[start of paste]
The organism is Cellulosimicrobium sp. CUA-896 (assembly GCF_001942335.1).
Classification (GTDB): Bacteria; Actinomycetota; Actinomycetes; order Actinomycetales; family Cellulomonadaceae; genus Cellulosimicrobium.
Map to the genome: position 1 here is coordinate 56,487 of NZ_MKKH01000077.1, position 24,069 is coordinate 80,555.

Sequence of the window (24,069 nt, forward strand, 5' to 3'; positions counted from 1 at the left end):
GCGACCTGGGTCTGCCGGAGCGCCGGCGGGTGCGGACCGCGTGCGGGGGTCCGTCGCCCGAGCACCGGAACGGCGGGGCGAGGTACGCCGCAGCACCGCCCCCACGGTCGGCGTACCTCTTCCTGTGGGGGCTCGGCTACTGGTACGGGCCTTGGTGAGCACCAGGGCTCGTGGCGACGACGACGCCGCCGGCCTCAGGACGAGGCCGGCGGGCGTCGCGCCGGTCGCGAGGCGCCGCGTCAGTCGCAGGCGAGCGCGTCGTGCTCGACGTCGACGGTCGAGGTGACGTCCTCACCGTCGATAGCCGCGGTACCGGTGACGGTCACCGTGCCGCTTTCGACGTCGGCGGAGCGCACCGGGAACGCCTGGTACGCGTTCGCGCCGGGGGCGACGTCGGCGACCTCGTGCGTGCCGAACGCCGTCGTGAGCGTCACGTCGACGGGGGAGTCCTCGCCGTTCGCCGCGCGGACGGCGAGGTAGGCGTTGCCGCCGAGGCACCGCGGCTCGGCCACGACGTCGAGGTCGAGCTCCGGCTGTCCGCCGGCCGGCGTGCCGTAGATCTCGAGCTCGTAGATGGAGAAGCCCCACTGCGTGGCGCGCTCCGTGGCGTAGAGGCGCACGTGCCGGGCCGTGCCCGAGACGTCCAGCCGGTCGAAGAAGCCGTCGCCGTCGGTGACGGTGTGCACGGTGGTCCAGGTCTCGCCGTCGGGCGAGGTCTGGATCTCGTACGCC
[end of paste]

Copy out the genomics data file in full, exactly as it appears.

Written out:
The organism is Cellulosimicrobium sp. CUA-896 (assembly GCF_001942335.1).
Classification (GTDB): Bacteria; Actinomycetota; Actinomycetes; order Actinomycetales; family Cellulomonadaceae; genus Cellulosimicrobium.
Map to the genome: position 1 here is coordinate 56,487 of NZ_MKKH01000077.1, position 24,069 is coordinate 80,555.

Sequence of the window (24,069 nt, forward strand, 5' to 3'; positions counted from 1 at the left end):
GCGACCTGGGTCTGCCGGAGCGCCGGCGGGTGCGGACCGCGTGCGGGGGTCCGTCGCCCGAGCACCGGAACGGCGGGGCGAGGTACGCCGCAGCACCGCCCCCACGGTCGGCGTACCTCTTCCTGTGGGGGCTCGGCTACTGGTACGGGCCTTGGTGAGCACCAGGGCTCGTGGCGACGACGACGCCGCCGGCCTCAGGACGAGGCCGGCGGGCGTCGCGCCGGTCGCGAGGCGCCGCGTCAGTCGCAGGCGAGCGCGTCGTGCTCGACGTCGACGGTCGAGGTGACGTCCTCACCGTCGATAGCCGCGGTACCGGTGACGGTCACCGTGCCGCTTTCGACGTCGGCGGAGCGCACCGGGAACGCCTGGTACGCGTTCGCGCCGGGGGCGACGTCGGCGACCTCGTGCGTGCCGAACGCCGTCGTGAGCGTCACGTCGACGGGGGAGTCCTCGCCGTTCGCCGCGCGGACGGCGAGGTAGGCGTTGCCGCCGAGGCACCGCGGCTCGGCCACGACGTCGAGGTCGAGCTCCGGCTGTCCGCCGGCCGGCGTGCCGTAGATCTCGAGCTCGTAGATGGAGAAGCCCCACTGCGTGGCGCGCTCCGTGGCGTAGAGGCGCACGTGCCGGGCCGTGCCCGAGACGTCCAGCCGGTCGAAGAAGCCGTCGCCGTCGGTGACGGTGTGCACGGTGGTCCAGGTCTCGCCGTCGGGCGAGGTCTGGATCTCGTACGCC